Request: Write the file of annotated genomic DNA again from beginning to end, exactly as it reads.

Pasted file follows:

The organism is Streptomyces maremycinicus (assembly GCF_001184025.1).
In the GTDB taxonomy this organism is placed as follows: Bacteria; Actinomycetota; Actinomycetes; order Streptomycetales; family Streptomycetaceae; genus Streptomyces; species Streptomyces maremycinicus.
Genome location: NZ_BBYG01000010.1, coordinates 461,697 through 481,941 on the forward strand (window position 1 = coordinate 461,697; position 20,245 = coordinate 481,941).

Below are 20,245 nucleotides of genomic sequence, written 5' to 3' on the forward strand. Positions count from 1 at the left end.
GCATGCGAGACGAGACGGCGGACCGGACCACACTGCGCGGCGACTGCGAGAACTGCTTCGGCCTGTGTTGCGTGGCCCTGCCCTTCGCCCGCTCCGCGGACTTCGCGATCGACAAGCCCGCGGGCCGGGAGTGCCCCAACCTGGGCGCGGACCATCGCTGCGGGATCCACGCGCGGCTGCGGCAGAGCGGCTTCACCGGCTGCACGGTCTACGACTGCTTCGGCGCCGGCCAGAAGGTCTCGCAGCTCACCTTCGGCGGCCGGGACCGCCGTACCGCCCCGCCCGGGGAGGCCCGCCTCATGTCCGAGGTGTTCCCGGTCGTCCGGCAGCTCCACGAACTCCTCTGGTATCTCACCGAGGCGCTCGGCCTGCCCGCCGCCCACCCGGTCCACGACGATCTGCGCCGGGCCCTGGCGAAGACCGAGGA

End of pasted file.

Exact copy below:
The organism is Streptomyces maremycinicus (assembly GCF_001184025.1).
In the GTDB taxonomy this organism is placed as follows: Bacteria; Actinomycetota; Actinomycetes; order Streptomycetales; family Streptomycetaceae; genus Streptomyces; species Streptomyces maremycinicus.
Genome location: NZ_BBYG01000010.1, coordinates 461,697 through 481,941 on the forward strand (window position 1 = coordinate 461,697; position 20,245 = coordinate 481,941).

Below are 20,245 nucleotides of genomic sequence, written 5' to 3' on the forward strand. Positions count from 1 at the left end.
GCATGCGAGACGAGACGGCGGACCGGACCACACTGCGCGGCGACTGCGAGAACTGCTTCGGCCTGTGTTGCGTGGCCCTGCCCTTCGCCCGCTCCGCGGACTTCGCGATCGACAAGCCCGCGGGCCGGGAGTGCCCCAACCTGGGCGCGGACCATCGCTGCGGGATCCACGCGCGGCTGCGGCAGAGCGGCTTCACCGGCTGCACGGTCTACGACTGCTTCGGCGCCGGCCAGAAGGTCTCGCAGCTCACCTTCGGCGGCCGGGACCGCCGTACCGCCCCGCCCGGGGAGGCCCGCCTCATGTCCGAGGTGTTCCCGGTCGTCCGGCAGCTCCACGAACTCCTCTGGTATCTCACCGAGGCGCTCGGCCTGCCCGCCGCCCACCCGGTCCACGACGATCTGCGCCGGGCCCTGGCGAAGACCGAGGA